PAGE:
Mr Hwang defected after witnessing North Korea's famine
South Korea says it has uncovered a plot to assassinate the most senior official ever to have defected from Communist North Korea.
Two North Koreans, said to have been posing as defectors themselves, have been arrested on suspicion of being on a mission to kill Hwang Jang-yop.
Mr Hwang, 87, once a close confidant of North Korean leader Kim Jong-il, defected to the South in 1997.
Pyongyang's official government website had recently threatened him with death.
The alleged plot to kill Mr Hwang was uncovered when the two men, named by the Yonhap news agency as Kim and Tong, crossed into South Korea from Thailand earlier this year, posing as defectors themselves.
They were questioned by South Korean officials during the debriefing sessions that await all North Korean refugees who make it to Seoul.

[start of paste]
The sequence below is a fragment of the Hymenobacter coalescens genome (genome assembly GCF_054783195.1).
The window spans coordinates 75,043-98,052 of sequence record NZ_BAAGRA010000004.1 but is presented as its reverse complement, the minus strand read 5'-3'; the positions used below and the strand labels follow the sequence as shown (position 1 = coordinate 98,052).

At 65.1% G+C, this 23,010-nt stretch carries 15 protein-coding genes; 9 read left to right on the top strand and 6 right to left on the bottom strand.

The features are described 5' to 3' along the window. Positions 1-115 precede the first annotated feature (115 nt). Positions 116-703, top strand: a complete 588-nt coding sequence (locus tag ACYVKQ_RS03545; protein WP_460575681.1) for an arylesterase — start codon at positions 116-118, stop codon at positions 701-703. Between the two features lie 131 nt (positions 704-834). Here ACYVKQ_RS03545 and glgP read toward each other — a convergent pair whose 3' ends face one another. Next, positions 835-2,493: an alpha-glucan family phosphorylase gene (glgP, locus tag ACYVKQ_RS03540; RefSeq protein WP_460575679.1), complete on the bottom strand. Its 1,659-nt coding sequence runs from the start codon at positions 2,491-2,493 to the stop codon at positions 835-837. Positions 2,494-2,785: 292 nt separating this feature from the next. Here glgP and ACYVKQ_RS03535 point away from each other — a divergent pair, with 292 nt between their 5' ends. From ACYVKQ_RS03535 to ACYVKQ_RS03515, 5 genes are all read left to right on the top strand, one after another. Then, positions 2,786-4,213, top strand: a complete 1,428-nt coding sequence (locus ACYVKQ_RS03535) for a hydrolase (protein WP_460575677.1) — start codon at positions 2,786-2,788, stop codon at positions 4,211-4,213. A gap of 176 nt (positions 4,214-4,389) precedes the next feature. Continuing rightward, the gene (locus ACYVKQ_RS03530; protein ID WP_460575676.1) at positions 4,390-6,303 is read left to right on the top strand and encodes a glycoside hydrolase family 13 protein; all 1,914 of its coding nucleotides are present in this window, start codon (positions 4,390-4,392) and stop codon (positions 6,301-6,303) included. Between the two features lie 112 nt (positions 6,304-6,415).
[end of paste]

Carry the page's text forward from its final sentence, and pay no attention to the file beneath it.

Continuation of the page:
A unnamed senior official at Seoul Central District Prosecutors' Office told reporters they had said their orders were to "slit the betrayer's throat", the Associated Press news agency reports.
Mr Hwang, who was once the secretary of the North Korean Workers' Party, has said he left the country after witnessing the impact of disastrous economic policies which led to widespread famine in the 1990s.
He left close family members behind, many of whom are reported to have been sent to labour camps.
Mr Hwang lives under heavy police protection at an undisclosed location and has remained a harsh critic of Pyongyang.
He recently travelled to the United States to give a lecture, telling journalists that he has no regrets about his actions.
The BBC's John Sudworth in Seoul says it appears North Korea has never forgotten Mr Hwang's betrayal.
Just two weeks ago its official government website threatened him with death and described him as a "traitor and human scum".
But Mr Hwang was reported to have shrugged of the alleged threat when told of it on Wednesday.
"Why would you be alarmed by something like that?" the Yonhap news agency quoted him as saying.